The TPP will set standards and tariffs for twelve Pacific Rim countries that all together represent 40% of the global economy. Meanwhile, China is not included in the agreement.
The Trans Pacific Partnership (TPP) represents an important opportunity for the American economy and is expected to raise the level of American exportation over the Asia Pacific countries by lifting 18.000 tariffs on US exports. Even highly defended markets such as agriculture in Japan will facilitate the access of foreign goods in its domestic markets.
Moreover, the TPP foresees a rapid and valuable integration of the Asian markets. China and its valuable import market have been left out from the agreement, which represents Washington’s most effective strategy to counterbalance Beijing’s desire to establish a hegemonic power over the region.
New rules of the game
Yet the TPP is not merely a commercial agreement but is also the fundamental keystone of the Obama Administration’s efforts to expand and consolidate Washington’s position in the Asia Pacific. Indeed, since 2011 Obama has pledged to reaffirm the natural vocation of the American power in the region based on the elaboration of the Rebalance to Asia strategy, and strongly characterised by a large range of diplomatic, military, and strategic initiatives.
Indeed, regional economic integration is a fundamental leverage point to shape the new Asia’s strategic environment, boosting U.S. economic power and establishing a new set of rules in which China would be forced to comply or be strongly penalised.
Establishing a rule-based economic system in order to promote economic integration and foster additional investment in the region is a clear priority for the U.S. The TPP is seen as the most viable tool to reassure regional partners about the stability of American leadership in the region, too often questioned by Beijing’s expansion strategy.
China‘s assertiveness is expressed also in playing a central role in the regional economic framework, and abiding to strict rules and standards set by Washington is not part of the equation.
Meanwhile, China’s miracle growth continues to slow down with 6.5 per cent growth expected for this year and serious spill over in the region given Beijing’s role as the biggest trading partner for most of its Asian neighbours. In the last two years, the country’s economy has moved from production-oriented to consumption-driven, and Xi Jinping’s commitment towards structural economic reform has not yet produced the expected results.
Part of the Chinese leadership is struggling to promote new mechanisms and support reforms that would allow China to improve its competitiveness and expand its role as a global power. The approval of TPP represents an additional source of concern for Beijing.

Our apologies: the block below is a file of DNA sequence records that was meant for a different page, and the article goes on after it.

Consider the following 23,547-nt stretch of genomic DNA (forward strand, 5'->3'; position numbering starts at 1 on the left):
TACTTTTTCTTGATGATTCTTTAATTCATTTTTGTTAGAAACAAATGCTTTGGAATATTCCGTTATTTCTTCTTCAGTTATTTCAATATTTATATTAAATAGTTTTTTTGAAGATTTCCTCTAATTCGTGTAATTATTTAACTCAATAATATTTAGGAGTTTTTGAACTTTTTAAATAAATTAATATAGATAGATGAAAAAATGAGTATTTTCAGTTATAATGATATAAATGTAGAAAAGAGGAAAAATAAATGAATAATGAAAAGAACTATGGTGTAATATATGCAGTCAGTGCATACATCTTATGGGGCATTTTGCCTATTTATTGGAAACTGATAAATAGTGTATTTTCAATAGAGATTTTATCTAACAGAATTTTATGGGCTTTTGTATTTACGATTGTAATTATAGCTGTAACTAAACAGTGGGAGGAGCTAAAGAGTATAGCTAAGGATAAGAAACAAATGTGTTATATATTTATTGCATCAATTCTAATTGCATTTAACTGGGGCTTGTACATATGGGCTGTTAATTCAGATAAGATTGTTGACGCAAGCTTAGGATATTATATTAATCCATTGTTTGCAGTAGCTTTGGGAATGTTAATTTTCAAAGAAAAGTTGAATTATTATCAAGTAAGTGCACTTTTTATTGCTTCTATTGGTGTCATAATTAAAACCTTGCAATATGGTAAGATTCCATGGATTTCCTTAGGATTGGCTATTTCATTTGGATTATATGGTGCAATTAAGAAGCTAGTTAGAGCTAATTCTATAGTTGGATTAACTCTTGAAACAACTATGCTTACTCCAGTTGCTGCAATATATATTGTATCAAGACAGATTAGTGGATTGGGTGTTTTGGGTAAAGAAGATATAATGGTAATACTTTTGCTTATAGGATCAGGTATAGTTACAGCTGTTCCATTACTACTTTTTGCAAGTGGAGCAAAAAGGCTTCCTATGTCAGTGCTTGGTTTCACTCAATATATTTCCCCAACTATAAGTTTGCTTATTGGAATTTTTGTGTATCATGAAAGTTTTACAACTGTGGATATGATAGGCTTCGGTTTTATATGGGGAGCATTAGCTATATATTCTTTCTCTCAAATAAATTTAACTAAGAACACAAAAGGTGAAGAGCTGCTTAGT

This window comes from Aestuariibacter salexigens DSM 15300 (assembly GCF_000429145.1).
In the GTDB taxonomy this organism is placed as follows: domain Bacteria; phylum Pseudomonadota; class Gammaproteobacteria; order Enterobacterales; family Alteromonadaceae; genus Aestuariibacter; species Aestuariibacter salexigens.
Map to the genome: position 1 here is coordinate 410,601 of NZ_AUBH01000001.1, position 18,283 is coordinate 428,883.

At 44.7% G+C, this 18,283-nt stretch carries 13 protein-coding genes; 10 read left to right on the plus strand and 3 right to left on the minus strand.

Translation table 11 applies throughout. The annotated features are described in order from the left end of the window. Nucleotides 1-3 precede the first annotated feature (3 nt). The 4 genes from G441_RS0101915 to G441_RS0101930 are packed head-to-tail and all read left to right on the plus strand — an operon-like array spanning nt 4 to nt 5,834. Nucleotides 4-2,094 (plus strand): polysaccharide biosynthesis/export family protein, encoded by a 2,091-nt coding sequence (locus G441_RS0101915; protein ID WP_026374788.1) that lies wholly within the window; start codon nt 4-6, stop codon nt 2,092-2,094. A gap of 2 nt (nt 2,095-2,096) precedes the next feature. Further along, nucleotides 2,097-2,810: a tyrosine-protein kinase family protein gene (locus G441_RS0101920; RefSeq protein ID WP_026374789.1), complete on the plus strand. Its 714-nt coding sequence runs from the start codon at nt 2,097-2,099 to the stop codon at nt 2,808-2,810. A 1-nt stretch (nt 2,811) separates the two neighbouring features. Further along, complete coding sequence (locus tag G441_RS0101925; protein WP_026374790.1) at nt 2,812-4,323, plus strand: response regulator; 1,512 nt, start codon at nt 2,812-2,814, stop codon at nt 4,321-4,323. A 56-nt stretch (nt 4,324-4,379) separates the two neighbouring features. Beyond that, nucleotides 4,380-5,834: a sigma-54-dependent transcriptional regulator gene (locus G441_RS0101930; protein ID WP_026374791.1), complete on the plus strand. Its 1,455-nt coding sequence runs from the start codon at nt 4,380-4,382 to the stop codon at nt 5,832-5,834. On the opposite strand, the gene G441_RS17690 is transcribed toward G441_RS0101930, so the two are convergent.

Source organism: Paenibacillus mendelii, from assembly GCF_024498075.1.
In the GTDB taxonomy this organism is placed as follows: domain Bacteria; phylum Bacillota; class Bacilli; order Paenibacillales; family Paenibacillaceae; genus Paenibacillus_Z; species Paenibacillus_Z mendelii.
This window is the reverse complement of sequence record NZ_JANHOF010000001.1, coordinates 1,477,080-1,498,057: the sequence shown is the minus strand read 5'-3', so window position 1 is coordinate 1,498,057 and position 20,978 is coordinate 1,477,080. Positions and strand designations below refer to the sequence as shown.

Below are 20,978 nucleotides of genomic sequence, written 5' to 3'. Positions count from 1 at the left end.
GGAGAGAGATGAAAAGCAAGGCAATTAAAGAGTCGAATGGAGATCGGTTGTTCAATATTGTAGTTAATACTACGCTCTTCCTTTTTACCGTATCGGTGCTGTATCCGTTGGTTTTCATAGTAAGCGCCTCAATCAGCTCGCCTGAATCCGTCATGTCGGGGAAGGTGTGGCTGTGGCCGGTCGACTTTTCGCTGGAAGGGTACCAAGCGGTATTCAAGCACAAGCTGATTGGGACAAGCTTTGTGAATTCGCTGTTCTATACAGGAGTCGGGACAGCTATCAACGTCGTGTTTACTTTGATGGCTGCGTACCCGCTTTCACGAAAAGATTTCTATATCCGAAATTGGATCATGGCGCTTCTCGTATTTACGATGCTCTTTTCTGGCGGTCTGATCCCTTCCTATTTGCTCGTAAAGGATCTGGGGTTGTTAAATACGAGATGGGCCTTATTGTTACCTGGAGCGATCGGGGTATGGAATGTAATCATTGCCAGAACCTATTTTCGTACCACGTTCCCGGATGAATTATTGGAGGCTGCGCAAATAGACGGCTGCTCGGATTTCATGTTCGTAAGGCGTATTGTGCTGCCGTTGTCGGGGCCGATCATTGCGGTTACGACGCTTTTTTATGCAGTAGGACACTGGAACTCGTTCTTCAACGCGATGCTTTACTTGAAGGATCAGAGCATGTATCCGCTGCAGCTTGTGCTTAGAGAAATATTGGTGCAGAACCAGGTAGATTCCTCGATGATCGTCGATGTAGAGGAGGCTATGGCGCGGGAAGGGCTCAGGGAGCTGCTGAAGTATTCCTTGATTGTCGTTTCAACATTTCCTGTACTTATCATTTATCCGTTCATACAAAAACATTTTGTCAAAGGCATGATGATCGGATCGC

Since the beginning of the negotiations for TPP, Chinese watchers have expressed mistrust over the trade deal given its scope to establish a series of rules that would regulate investment, capital flow, intellectual property, and state owned enterprises.
Even though the Minister of Commerce, Gao Huncheng, recently expressed his hopes over the role of TPP as a tool to foster regional trade and economic growth, Beijing has grown suspicious that the TPP’s ultimate goal is to contain China.
This is especially true after Beijing’s continuous attempts to promote alternatives to political and economic architectures controlled by Washington and its allies such as the establishment of the Asian Infrastructure Investment Bank.
In addition, China has been negotiating its own free trade agreement, the Regional Comprehensive Economic Partnership (RCEP) including the 10 ASEAN countries in the attempt to frame its own new set of rules that would provide significant advantages to Chinese companies.
Recently, Beijing has re-launched RCEP negotiations, aiming to accelerate the discussion and avoid being left out from a free trade area. However, there are no guarantees that China will succeed in its pursuit, and it could be pushed to join TPP despite its reluctance over Washington’s demands.
Bringing China in?
Interestingly, while China’s leadership has inaugurated important steps towards structural economic reforms, improving the level of transparency, and diluting the influence of the Party over the state-owned enterprises, it has done so without embracing an orthodox market-oriented economy.
Indeed, the leadership’s perception that such economic integration would be a threat rather than an opportunity for the expansion of China’s economy is still strong among Politburo hardliners.
Certainly, despite several attempts to define common grounds to build a diplomatic framework, there remains strong mistrust that TPP would allow the U.S. to write the rules of the global economy – leaving China with little room to negotiate.
However, Washington would largely benefit from China’s membership in terms of access to the Chinese market for American goods and services, and also in gaining China’s pledge to support and contribute to strengthen regional institutions on which the U.S.’ Pacific allies rely.
Undoubtedly, both Washington and the Pacific Rim countries understand China’s influence in regional trade, and how critical it is to incorporate the most dynamic actor in the world economy, but it will require more time to establish an integration framework acceptable to Beijing.
Reaching an important stage like that cannot be solved simply by an international agreement, but requires an ultimate improvement in relations between the U.S. and China.